The US Environmental Protection Agency on 25 April finalised new regulations targeting pollution from power plants, including a landmark rule that requires sweeping reductions in carbon emissions from existing coal and new gas plants to combat climate change. The move is expected to usher in major legal challenges.

The new Rules

The EPAs require drastic cuts in carbon pollution from power plants and update long-standing measures to reduce mercury and toxic air pollutants, clean up wastewater and reduce coal ash discharges.

The power plant emissions Rule mandates that many new gas and existing coal plants reduce their greenhouse gas emissions by 90% by 2032. That could require the US power industry to install billions of dollars worth of emissions control technologies or shut down the most polluting facilities operating today.

The new plant emissions Rule does not directly require a shift from fossil fuels. Legal experts say it attempts to make use of a more traditional reading of the agency’s power in the Clean Air Act by favouring technologies like carbon capture and sequestration that can be installed at the power plants themselves.

The EPA says the most stringent reductions can be achieved through the installation of carbon capture and sequestration (CCS) technology.

The EPA projects the emissions rule will cut 1.38 billion metric tons of carbon pollution through to 2047.

Previous court actions

The new carbon emissions regulations come nearly two years after the US Supreme Court struck down a previous power plant emissions rule developed during the Obama administration, which sought to spur a shift from coal to cleaner energy sources.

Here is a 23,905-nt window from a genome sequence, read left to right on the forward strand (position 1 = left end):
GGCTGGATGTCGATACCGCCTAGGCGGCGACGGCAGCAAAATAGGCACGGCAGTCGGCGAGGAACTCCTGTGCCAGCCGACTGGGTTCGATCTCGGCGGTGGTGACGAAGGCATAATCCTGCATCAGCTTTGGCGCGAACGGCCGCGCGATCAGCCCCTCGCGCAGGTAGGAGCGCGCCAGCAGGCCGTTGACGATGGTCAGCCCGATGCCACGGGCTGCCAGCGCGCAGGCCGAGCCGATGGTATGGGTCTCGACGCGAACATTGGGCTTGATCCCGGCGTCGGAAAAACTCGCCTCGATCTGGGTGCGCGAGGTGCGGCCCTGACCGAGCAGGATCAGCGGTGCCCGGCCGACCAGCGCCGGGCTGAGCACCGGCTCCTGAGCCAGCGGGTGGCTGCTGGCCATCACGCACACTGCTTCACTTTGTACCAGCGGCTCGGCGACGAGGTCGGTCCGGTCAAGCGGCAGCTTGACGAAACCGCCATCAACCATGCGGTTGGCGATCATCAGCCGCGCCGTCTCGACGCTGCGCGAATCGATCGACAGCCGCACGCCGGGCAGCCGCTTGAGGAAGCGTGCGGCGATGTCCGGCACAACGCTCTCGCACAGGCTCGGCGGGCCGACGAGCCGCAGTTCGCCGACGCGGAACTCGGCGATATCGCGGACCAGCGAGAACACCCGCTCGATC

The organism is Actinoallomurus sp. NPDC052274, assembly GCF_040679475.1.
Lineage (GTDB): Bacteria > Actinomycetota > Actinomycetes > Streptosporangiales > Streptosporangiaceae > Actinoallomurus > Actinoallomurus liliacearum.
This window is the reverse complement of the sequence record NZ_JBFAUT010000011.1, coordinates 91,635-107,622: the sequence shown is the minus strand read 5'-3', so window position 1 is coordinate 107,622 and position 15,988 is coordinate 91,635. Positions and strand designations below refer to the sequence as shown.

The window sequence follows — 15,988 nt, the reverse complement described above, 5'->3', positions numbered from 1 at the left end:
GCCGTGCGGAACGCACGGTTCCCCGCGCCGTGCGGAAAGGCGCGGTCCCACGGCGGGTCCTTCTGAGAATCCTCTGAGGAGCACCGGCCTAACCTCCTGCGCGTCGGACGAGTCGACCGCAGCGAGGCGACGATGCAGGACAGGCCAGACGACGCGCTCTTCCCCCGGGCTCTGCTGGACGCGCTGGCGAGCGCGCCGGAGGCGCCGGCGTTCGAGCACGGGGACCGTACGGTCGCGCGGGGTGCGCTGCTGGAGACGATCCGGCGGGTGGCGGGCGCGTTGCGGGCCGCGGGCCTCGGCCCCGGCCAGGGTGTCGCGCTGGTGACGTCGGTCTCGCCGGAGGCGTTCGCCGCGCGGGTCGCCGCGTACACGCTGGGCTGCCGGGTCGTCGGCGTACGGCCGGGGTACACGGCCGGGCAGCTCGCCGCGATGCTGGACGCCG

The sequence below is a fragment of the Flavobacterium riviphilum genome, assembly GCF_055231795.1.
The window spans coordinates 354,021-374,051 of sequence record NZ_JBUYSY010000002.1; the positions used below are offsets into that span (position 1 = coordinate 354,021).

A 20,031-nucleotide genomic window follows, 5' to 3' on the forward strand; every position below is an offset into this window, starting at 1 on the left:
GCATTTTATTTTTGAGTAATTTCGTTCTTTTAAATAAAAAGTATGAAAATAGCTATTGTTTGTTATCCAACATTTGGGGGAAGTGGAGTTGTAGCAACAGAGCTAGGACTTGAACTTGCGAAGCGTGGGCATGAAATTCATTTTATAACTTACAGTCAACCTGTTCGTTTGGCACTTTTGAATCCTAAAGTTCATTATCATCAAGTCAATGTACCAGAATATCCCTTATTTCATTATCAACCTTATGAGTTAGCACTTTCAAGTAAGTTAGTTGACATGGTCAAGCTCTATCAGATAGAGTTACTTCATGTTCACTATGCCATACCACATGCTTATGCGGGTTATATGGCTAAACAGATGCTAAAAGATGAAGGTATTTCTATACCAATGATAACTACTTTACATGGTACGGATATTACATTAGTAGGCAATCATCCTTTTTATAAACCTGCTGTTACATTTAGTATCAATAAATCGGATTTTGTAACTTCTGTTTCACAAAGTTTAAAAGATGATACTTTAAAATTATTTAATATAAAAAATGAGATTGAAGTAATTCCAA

In its 6-3 ruling in ‘West Virginia v EPA’ the Supreme Court found that the Clean Air Act did not expressly authorise the EPA to require electricity generators to shift from fossil fuels to energy sources like wind or solar that emit less carbon dioxide.

The decision invoked the ‘major questions’ legal doctrine, which requires regulatory agencies to possess explicit congressional authorisation before they can take consequential actions on issues of far-reaching importance and societal impact.

Probable actions

West Virginia Attorney General Patrick Morrissey has promised to challenge the power plant emissions rule in court. Last year, Morrissey led a group of Republican attorneys general who complained that the rule sets ‘unrealistic’ and expensive standards that go well beyond the EPA’s legal authority. The states said the rules would ‘kill jobs, raise energy prices, and hurt energy reliability.’

The National Rural Electric Co-operative Association has also filed a lawsuit challenging the rules. NRECA CEO Jim Matheson said: ‘EPA’s power plant rule is unlawful, unreasonable and unachievable. It exceeds EPA’s authority and poses an immediate threat to the American electric grid.’

US Senator Shelley Moore Capito of West Virginia, a republican who sits on the Senate environment committee, separately said that she would introduce a resolution to overturn the rules.

Business and electric utility groups including the US Chamber of Commerce and the Edison Electric Institute have said the Rule relies too heavily on carbon-quelling technologies that have not been deployed at scale and face significant regulatory hurdles. They also argued that installing capture and sequestration systems would require building pipelines and emissions storage facilities outside the power plants themselves.

Likely arguments

Republican-led states and industry groups are likely to claim in any lawsuit that the emissions rule far exceeds the EPA’s legal authority, triggers the major questions doctrine and violates administrative law. The other pollution rules announced on 25 April are also likely to be targeted in court.

Legal experts say the EPA’s decision to trim the final carbon emissions rule from an earlier proposal – including by removing hydrogen as a ‘best system of emissions reduction,’ and removing requirements for existing gas plants – may make the rule somewhat easier to defend but will not stop the coming courtroom barrage.